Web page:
Home Deals Lenovo to acquire Motorola Mobility from Google for $2.9 billion

Chinese PC giant Lenovo is to acquire the Motorola Mobility smartphone business from Google for US$2.91 billion. Google acquired Motorola Mobility just two and half years ago for US$12.5 billion.

Lenovo and Google have announced they have entered into a definitive agreement on the deal, which they say will “significantly strengthen” Lenovo’s position in the smartphone market. However, the market is asking why Google was prepared to take such a hit on a business it was so eager to get into so recently.

The joint announcement by Lenovo and Google says: “With a strong PC business and a fast-growing smartphone business, this agreement will significantly strengthen Lenovo’s position in the smartphone market. In addition, Lenovo will gain a strong market presence in North America and Latin America, as well as a foothold in Western Europe, to complement its strong, fast-growing smartphone business in emerging markets around the world.”

The announcement puts the purchase price at approximately US$2.91 billion (subject to certain adjustments), including US$1.41 billion paid at close, comprised of US$660 million in cash and US$750 million in Lenovo ordinary shares (subject to a share cap/floor). The remaining US$1.5 billion will be paid in the form of a three-year promissory note.

Under the deal, Lenovo, which in 2005 acquired IBM’s PC business and its PC brand, will acquire the MOTOROLA brand and Motorola Mobility's portfolio of smartphones like the Moto X and Moto G and the DROIDT Ultra series.  

Lenovo says that in addition to current products, it will also take ownership of the future Motorola Mobility product roadmap.

“The acquisition of such an iconic brand, innovative product portfolio and incredibly talented global team will immediately make Lenovo a strong global competitor in smartphones. We will immediately have the opportunity to become a strong global player in the fast-growing mobile space,” said Yang Yuanqing, Chairman and CEO of Lenovo.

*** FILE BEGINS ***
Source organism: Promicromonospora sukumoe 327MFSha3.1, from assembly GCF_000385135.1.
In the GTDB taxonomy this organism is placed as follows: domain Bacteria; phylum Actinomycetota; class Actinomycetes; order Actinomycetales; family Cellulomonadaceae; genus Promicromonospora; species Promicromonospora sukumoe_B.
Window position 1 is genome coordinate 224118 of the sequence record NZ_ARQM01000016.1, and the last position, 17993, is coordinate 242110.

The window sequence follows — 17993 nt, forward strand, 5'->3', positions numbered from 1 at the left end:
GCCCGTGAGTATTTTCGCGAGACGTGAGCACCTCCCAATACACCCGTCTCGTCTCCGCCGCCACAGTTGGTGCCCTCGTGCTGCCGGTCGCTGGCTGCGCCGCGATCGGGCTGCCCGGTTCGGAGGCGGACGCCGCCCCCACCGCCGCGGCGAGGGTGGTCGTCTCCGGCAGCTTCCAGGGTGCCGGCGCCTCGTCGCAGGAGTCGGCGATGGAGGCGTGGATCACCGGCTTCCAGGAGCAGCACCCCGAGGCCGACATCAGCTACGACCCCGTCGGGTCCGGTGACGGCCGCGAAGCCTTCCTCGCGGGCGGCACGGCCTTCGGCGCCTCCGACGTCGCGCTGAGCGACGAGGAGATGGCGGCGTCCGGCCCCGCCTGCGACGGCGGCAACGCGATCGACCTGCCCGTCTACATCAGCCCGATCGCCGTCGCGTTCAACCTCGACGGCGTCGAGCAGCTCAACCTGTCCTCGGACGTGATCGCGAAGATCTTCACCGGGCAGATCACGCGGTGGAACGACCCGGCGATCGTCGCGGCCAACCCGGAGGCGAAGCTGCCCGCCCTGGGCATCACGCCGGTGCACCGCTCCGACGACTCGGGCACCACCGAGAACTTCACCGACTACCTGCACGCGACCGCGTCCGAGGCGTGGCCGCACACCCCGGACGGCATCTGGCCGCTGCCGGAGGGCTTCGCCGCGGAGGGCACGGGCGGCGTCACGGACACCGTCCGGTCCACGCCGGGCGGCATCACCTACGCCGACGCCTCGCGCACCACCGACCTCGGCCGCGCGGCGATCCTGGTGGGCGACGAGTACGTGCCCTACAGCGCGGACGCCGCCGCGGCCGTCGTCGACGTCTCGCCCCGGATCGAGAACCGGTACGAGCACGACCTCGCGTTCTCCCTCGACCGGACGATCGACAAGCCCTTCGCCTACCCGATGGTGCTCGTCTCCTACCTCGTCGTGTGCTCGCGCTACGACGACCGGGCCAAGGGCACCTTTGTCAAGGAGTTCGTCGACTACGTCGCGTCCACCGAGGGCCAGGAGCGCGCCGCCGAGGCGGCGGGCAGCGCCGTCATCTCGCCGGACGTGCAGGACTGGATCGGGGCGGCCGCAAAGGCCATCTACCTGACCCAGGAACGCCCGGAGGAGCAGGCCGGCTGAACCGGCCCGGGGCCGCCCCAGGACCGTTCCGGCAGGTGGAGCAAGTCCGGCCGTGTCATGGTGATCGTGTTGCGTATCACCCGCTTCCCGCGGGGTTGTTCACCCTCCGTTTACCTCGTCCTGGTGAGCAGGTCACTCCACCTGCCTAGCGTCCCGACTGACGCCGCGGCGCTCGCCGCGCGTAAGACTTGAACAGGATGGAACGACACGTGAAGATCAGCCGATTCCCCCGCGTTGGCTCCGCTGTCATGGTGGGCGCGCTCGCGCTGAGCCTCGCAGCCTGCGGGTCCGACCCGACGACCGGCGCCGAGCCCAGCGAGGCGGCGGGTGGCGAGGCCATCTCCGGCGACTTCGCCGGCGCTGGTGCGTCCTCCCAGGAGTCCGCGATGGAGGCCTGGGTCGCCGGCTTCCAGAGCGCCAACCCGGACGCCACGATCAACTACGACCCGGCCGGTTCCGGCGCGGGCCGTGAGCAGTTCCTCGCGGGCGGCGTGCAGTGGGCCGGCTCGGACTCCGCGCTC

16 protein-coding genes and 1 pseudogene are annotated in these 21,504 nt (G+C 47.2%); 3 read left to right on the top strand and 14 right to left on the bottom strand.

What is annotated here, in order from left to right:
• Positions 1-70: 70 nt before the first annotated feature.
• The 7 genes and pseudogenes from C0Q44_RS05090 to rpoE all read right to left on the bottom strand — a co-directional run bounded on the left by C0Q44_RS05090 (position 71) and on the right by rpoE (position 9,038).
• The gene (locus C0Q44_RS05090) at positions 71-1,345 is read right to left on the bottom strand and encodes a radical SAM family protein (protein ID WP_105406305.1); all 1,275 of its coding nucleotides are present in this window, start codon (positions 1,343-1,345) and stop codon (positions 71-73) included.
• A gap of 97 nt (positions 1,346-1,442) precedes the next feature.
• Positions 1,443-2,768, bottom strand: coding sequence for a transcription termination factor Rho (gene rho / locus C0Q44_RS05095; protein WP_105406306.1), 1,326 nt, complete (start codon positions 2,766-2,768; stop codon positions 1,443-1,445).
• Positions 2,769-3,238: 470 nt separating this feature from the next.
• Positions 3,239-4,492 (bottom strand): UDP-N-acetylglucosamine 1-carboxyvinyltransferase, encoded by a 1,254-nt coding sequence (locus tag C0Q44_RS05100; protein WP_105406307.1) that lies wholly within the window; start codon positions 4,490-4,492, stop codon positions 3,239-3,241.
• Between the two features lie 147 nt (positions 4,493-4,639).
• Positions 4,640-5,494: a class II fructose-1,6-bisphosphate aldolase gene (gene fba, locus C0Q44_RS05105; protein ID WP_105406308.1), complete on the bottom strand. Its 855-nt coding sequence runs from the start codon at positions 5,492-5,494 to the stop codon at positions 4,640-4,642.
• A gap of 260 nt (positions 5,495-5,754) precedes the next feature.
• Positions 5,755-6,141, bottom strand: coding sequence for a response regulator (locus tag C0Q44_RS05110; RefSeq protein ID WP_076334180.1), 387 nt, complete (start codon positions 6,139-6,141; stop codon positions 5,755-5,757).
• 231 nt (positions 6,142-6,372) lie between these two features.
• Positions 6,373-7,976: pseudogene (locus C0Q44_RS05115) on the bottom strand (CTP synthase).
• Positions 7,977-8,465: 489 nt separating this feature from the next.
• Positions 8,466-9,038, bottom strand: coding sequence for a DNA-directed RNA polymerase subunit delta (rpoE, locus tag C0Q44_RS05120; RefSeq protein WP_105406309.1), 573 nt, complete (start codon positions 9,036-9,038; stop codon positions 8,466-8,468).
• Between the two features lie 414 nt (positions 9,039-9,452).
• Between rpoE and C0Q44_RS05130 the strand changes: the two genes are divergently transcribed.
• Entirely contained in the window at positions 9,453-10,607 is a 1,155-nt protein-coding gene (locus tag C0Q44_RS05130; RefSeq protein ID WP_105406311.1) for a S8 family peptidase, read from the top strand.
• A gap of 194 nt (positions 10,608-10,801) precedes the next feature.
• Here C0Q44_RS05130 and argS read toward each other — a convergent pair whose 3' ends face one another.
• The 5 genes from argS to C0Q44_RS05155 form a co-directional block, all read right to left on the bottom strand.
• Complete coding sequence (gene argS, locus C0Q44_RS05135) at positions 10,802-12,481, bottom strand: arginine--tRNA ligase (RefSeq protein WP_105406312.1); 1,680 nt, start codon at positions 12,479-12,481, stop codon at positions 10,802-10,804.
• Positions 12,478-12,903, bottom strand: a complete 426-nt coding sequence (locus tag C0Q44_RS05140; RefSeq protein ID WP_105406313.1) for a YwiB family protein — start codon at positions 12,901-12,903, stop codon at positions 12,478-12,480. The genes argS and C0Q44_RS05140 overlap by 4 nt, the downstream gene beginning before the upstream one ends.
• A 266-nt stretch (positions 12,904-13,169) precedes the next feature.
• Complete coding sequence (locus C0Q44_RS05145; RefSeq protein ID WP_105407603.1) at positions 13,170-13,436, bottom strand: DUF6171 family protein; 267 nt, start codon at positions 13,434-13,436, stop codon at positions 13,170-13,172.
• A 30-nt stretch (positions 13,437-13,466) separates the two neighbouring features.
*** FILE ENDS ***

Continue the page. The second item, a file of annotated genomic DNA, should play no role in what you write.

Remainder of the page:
“We are confident that we can bring together the best of both companies to deliver products customers will love and a strong, growing business. Lenovo has a proven track record of successfully embracing and strengthening great brands – as we did with IBM’s Think brand – and smoothly and efficiently integrating companies around-the-world.  I am confident we will be successful with this process, and that our companies will not only maintain our current momentum in the market, but also build a strong foundation for the future.”

Google CEO Larry Page said the sale of Motorola Mobility to Lenovo will enable Google to “devote our energy to driving innovation across the Android ecosystem, for the benefit of smartphone users everywhere.”

“Lenovo has the expertise and track record to scale Motorola Mobility into a major player within the Android ecosystem.”

Motorola Mobility CEO Dennis Woodside said “As part of Lenovo, Motorola Mobility will have a rapid path to achieving our goal of reaching the next 100 million people with the mobile Internet. With the recent launches of Moto X and Moto G, we have tremendous momentum right now and Lenovo’s hardware expertise and global reach will only help to accelerate this.”

The transaction is subject to the satisfaction of regulatory requirements, customary closing conditions and any other needed approvals.

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Peter Dinham

Peter Dinham is a co-founder of iTWire and a 35-year veteran journalist and corporate communications consultant. He has worked as a journalist in all forms of media – newspapers/magazines, radio, television, press agency and now, online – including with the Canberra Times, The Examiner (Tasmania), the ABC and AAP-Reuters. As a freelance journalist he also had articles published in Australian and overseas magazines. He worked in the corporate communications/public relations sector, in-house with an airline, and as a senior executive in Australia of the world’s largest communications consultancy, Burson-Marsteller. He also ran his own communications consultancy and was a co-founder in Australia of the global photographic agency, the Image Bank (now Getty Images).

 

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